SÃO PAULO — A São Paulo court ordered Brazil’s mobile operators to block messaging service WhatsApp for two days after the app — Brazil’s most popular — repeatedly ignored demands to comply with a criminal case.

[UPDATE: The suspension was lifted on Thursday afternoon following an order from São Paulo justice tribunal.]

WhatsApp was suspended at midnight in Brasília (02:00 GMT) this Thursday, with users confirming the outage on social media as operators released statement that they were complying with the court order.

In São Paulo, some users said the service, which has nearly 1 billion users worldwide, had already been suspended before midnight.

Local media in Brazil, including the Folha de S.Paulo newspaper, reported that the 48-hour suspension was ordered by a court in São Bernardo do Campos, a municipality located immediately south of São Paulo city, after WhatsApp refused to share data of a suspect relating to a drug trafficking trial.

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SÃO PAULO – A march through the streets of Brazil’s biggest city, São Paulo, reunited thousands of people calling for the legalisation of marijuana on Saturday.

Police said 3,000 people took part in the march, which was accompanied by only 120 police officers accompanied – far fewer that have been seen at the recent anti-World Cup protests, when police have regularly outnumbered protesters.

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UPP Mandela. Photo by Ale Silva/Futura Press/Estadão Conteúdo

The Police Pacification Unit (UPP) in the Mandela favela, part of the Manguinhos complex, was torched on Thursday 20 March. Photo by Ale Silva/Futura Press/Estadão Conteúdo.

Brazil is to deploy federal troops to the city of Rio de Janeiro to ensure public security after a number of serious attacks on favela (shantytown) police stations across the city.

Rio state governor Sérgio Cabral and Federal Justice Minister José Eduardo Cardozo made the announcement on Friday following a meeting with President Dilma Rousseff.

Cabral and Rio’s public security secretary José Beltrame had traveled to the capital, Brasília, on Friday to ask the government for federal support to help quell the violence.

No further details were given in a subsequent press conference, but ahead of the announcement on troops Beltrame said: “We are ready […] to make sure there is no kind of threat to Rio’s citizens. We are out in maximum force on the streets of Rio de Janeiro.”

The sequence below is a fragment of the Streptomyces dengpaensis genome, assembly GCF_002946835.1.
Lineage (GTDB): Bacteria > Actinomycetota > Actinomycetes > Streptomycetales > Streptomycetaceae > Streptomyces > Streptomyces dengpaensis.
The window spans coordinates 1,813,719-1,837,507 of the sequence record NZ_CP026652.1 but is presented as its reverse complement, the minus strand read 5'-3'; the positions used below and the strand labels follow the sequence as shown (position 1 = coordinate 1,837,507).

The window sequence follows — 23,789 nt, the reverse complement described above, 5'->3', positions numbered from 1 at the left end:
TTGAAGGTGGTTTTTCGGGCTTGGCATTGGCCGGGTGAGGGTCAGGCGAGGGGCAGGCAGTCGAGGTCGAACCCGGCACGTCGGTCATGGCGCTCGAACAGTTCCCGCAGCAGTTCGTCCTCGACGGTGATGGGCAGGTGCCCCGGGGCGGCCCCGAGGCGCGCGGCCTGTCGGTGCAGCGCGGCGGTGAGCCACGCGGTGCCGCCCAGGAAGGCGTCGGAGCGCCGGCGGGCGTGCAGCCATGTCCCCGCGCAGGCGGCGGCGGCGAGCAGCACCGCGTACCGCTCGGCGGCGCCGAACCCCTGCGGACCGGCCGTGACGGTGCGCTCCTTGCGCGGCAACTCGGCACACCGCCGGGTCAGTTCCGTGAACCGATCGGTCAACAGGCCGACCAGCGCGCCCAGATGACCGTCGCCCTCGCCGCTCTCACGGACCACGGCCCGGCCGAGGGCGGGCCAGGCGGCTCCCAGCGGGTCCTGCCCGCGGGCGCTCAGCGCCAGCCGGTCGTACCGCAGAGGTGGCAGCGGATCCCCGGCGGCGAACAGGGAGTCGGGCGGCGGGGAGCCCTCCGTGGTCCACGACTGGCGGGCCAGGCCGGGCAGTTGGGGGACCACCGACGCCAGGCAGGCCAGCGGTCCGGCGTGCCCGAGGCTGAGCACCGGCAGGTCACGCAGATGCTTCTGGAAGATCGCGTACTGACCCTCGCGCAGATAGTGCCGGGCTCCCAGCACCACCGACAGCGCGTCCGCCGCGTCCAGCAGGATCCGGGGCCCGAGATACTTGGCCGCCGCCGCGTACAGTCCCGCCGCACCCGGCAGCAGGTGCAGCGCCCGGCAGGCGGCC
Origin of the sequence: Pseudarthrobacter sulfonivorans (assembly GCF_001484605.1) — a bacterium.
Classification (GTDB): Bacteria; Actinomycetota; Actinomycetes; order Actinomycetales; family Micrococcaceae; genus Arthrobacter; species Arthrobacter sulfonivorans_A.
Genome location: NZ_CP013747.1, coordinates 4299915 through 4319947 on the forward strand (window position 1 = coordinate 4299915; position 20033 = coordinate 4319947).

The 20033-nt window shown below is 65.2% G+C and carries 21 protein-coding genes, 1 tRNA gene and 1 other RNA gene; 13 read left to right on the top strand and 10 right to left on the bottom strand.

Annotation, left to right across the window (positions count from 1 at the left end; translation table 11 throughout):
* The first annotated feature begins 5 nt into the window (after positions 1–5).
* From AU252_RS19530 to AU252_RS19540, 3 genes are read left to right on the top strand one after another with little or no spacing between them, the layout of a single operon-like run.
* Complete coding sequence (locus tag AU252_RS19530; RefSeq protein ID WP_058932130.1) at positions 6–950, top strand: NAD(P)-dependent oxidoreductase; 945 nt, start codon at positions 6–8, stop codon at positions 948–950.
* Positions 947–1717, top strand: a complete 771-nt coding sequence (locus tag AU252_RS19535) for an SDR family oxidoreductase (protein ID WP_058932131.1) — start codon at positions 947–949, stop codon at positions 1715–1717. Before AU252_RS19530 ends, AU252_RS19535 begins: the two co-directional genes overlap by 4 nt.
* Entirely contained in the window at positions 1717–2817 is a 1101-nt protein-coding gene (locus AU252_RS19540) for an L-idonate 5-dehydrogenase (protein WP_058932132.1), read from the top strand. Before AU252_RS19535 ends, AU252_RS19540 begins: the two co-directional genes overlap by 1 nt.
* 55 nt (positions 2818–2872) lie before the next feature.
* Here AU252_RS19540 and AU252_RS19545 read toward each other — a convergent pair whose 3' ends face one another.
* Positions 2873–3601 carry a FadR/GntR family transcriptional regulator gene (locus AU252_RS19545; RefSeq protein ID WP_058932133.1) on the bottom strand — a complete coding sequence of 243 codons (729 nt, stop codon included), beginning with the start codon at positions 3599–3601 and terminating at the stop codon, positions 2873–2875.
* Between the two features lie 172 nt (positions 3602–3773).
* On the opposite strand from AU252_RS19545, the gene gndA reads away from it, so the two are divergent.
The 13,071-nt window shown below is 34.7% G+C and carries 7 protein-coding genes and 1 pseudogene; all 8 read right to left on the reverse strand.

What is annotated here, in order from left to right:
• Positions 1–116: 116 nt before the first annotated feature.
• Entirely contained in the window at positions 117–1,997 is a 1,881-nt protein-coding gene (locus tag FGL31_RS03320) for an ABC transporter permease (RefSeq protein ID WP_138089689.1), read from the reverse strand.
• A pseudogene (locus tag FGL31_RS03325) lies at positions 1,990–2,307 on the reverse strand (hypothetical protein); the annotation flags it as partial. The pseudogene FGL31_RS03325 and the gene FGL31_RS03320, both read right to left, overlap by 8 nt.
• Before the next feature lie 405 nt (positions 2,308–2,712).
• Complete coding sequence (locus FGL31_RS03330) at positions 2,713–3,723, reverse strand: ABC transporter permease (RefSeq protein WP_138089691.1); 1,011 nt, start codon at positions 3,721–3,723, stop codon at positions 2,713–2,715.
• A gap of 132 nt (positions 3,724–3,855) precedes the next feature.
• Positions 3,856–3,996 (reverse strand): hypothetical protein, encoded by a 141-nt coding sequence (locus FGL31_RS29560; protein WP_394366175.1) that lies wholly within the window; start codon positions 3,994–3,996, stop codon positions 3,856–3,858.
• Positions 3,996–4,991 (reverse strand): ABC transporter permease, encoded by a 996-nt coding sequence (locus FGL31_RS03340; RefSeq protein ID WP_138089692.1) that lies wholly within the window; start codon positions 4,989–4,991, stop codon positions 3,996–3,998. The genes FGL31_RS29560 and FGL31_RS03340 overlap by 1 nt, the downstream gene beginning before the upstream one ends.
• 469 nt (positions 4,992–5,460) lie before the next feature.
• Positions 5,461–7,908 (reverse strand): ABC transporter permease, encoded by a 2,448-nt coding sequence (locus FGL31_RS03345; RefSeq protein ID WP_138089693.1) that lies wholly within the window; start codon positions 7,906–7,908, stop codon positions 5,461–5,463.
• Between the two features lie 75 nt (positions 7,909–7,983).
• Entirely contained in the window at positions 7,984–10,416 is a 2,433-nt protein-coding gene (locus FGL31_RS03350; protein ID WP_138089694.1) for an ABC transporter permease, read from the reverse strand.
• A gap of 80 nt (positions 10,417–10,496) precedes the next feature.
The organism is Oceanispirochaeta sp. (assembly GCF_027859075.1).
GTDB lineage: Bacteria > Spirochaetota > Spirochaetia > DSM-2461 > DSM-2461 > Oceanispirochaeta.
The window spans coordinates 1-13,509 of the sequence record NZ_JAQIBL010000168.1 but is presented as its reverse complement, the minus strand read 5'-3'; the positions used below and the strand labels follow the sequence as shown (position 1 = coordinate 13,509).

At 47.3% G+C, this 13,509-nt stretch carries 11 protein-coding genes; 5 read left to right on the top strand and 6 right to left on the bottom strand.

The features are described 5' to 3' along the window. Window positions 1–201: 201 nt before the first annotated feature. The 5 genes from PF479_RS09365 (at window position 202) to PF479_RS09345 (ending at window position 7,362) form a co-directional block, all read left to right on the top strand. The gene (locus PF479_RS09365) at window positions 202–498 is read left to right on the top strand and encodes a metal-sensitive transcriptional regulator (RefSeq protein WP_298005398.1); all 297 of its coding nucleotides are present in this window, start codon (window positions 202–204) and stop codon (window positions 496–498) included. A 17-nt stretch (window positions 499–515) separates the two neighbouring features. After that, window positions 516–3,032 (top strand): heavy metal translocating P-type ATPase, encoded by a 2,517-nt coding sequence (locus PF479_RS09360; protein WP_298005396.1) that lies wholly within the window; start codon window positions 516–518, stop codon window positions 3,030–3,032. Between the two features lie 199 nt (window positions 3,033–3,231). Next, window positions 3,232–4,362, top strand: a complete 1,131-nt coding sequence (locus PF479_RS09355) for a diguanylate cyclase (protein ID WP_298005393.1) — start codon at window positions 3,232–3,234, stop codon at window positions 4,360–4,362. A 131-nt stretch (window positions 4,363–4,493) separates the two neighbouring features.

Military police had already bolstered their presence in a number of favelas (shantytowns) after a series of attacks on communities with Police Pacification Stations, known as UPPs, local media reported on Friday.

Extra officers and backup from tactical divisions were deployed in the favela communities after at least three separate “pacified” favela communities saw attacks on Thursday night.

Manguinhos favela. Photo by Felipe Dana/AP.

Manguinhos favela in Rio’s North Zone now has a far greater police presence due to a slew of attacks. Photo by Felipe Dana/AP.

Thirty-eight communities have so far undergone “pacification”, a city-wide policy by which police bring lawless areas, often controlled by armed gangs involved in drug trafficking, under their control by force, with UPPs left to consolidate gains.

On Thursday attacks were reported in three communities in different parts of the city with parts of the Manguinhos, Lins and Alemão favela complexes consequently waking up to a major police presence on Friday morning.

Manguinhos, in Rio’s North Zone, suffered the worst attack, Globo News reported. The head of one of the region’s UPPs suffered gunshot wounds and another officer was hit in the head by a rock. Both are reportedly stable in hospital and undergoing treatment.

The Mandela UPP, located in the Manguinhos complex visited by Pope Francis in June 2013, was set ablaze and gutted. Two police cars and five support bases were also torched.

The police chief in overall charge of Rio’s UPPs said he believed the attacks were coordinated.

‘On high alert’

The attacks brought some parts of the city to a standstill on Thursday night, with trains stopped in places due to running gun battles between criminals and police.

Local media in Rio de Janeiro reported that the Manguinhos community was without power after the attacks and schools were unable to teach around 4,000 school children on Friday.

All UPP communities have been put on high alert and police have had time-off suspended and are ready to carry out operationwhen deemed necessary, the local authorities said.

After meeting with the cabinet, Beltrame said the city’s security problems were down to Brazil’s “archaic” penal and prison systems, as well as a growing problem with crack use and gun crime within the country, the G1 news website reported.

Rio’s controversial pacification policy has been praised for integrating previously-lawless areas into the wider community and bringing security and public services to the city’s most underprivileged communities.

However, an underlying sense of distrust between residents and police remains. A number of incidents in recent weeks in which favela residents have been shot dead – by police or during police operations with criminals – has brought the topic of pacification back into the spotlight.

Written for Anadolu Agency

Although relatively speaking Brazil doesn’t attract that many foreign visitors a year, the image it manages to project to the outside world is overwhelmingly positive: samba, impressive nature, happy-go-lucky, vibrant, sexy, full of optimism, with a nothing-can-bring-me-down attitude. In a word: Rio.

Carnaval in Rio

The Rio/Carnaval image that Brazil projects to the world

For the lucky few, this is perhaps a reality. Even for some outside Rio. Money helps – as long as you’re locked away snug in your closed condominium. Even the masses get a break in February to dance and forget their problems (read: get drunk) in the dizzying Carnaval holiday.